Johnny Depp and Jeff Beck’s new album “18” got little praise when it came out in mid-July, but reviews are now taking a back seat to allegations of theft – as their song “Sad Motherf**kin’ Parade” shares several rules with a year 60 poem not mentioned in the liner notes.
The poem “Hobo Ben” in question was written by Slim Wilson, a black vagabond who was convicted of murder and later incarcerated for armed robbery, according to Rolling Stone. Wilson met American folklorist Bruce Jackson in 1964 while Wilson was in Missouri State Penitentiary.
While Wilson’s real name remains a mystery, Jackson said he was “one of the best storytellers” he’d ever come across. Jackson used “Hobo Ben,” among many of Wilson’s other toasts and poems, in his 1974 book “Get Your Ass in the Water and Swim Like Me.”
Wilson performed his work for Jackson’s 1976 album of the same name, only for “Hobo Ben” to make a surprising comeback decades later. Jackson, now a distinguished professor at the University at Buffalo, believes that Depp and Beck completely “swindled” them.
Depp and Beck’s song features numerous lines from Wilson, including “Cause if the Man come you make a sad motherfuckin’ parade”; “I’m ragged, I know, but I don’t have a stench”; “God bless the lady who’ll buy me a drink,” and “What that funky bastard really needs, kid, is a bath.”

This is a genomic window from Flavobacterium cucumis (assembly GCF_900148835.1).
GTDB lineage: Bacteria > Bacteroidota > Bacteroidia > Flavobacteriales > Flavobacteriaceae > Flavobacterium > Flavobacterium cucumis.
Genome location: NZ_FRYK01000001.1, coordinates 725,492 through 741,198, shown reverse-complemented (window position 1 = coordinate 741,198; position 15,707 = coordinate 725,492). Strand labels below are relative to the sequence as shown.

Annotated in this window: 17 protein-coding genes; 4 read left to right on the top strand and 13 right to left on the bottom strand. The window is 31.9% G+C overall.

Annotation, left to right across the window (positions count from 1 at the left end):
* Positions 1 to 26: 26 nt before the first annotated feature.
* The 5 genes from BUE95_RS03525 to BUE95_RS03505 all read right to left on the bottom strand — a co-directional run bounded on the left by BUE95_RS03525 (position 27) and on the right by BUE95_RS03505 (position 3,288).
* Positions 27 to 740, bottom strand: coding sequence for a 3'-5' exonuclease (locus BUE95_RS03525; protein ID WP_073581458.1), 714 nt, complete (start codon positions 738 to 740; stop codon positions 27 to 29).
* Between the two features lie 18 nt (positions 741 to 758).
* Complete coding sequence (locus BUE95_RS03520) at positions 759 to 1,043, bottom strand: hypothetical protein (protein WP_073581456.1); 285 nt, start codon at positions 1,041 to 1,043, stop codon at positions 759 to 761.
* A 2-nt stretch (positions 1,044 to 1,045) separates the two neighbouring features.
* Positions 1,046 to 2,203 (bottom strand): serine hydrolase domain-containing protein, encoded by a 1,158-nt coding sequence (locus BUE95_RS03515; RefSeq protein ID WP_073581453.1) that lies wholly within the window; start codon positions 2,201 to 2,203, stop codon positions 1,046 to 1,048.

“The only two lines I could find in the whole piece that” [Depp and Beck] contributed are ‘Big time motherfucker’ and ‘Bust it down to my level,’” Jackson told Rolling Stone. “Everything else is from Slim’s performance in my book.”
“I’ve never come across anything like it,” Jackson added. “I’ve been publishing stuff for 50 years, and this is the first time someone has scammed something and put their own name on it.”
While Jackson gave each person he interviewed in prison an alias to protect them from potential conflict with guards, he believes Depp and Beck had a legal duty to name him, Wilson, and the copyrighted works in which the lyrics appeared.
His son, Michael Lee Jackson, said the liner notes “do not reflect the actual authorship of those lyrics,” according to The Guardian. The father and son are now considering possible legal action against Depp and Beck.
“It’s just not plausible, in my opinion, that Johnny Depp or anyone else could have made these lyrics without taking them almost entirely from some version of my father’s recording and/or book where they appeared,” said Michael Lee. jackson.
A spokesperson for the “18” album has since told Rolling Stone that they are “initiating an investigation into the song ‘Sad Motherfuckin’ Parade'” to decide whether “additional copyright credits will be added to all forms of the album.” album.